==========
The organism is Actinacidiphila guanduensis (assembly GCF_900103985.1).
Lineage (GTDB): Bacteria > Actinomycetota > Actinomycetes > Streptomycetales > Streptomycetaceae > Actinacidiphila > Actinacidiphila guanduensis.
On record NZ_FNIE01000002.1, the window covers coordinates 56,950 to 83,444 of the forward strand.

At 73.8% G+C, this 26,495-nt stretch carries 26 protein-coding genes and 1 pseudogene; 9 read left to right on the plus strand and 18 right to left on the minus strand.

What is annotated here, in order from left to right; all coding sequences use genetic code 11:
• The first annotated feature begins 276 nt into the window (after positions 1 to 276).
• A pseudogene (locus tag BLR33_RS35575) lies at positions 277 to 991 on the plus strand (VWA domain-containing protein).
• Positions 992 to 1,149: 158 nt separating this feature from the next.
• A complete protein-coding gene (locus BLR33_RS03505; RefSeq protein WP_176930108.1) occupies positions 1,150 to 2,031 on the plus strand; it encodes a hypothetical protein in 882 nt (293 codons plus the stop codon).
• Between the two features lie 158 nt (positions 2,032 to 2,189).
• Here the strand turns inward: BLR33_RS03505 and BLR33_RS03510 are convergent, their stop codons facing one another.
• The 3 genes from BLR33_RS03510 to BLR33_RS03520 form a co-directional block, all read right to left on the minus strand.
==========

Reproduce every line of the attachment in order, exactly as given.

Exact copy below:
The organism is Actinacidiphila guanduensis (assembly GCF_900103985.1).
Lineage (GTDB): Bacteria > Actinomycetota > Actinomycetes > Streptomycetales > Streptomycetaceae > Actinacidiphila > Actinacidiphila guanduensis.
On record NZ_FNIE01000002.1, the window covers coordinates 56,950 to 83,444 of the forward strand.

At 73.8% G+C, this 26,495-nt stretch carries 26 protein-coding genes and 1 pseudogene; 9 read left to right on the plus strand and 18 right to left on the minus strand.

What is annotated here, in order from left to right; all coding sequences use genetic code 11:
• The first annotated feature begins 276 nt into the window (after positions 1 to 276).
• A pseudogene (locus tag BLR33_RS35575) lies at positions 277 to 991 on the plus strand (VWA domain-containing protein).
• Positions 992 to 1,149: 158 nt separating this feature from the next.
• A complete protein-coding gene (locus BLR33_RS03505; RefSeq protein WP_176930108.1) occupies positions 1,150 to 2,031 on the plus strand; it encodes a hypothetical protein in 882 nt (293 codons plus the stop codon).
• Between the two features lie 158 nt (positions 2,032 to 2,189).
• Here the strand turns inward: BLR33_RS03505 and BLR33_RS03510 are convergent, their stop codons facing one another.
• The 3 genes from BLR33_RS03510 to BLR33_RS03520 form a co-directional block, all read right to left on the minus strand.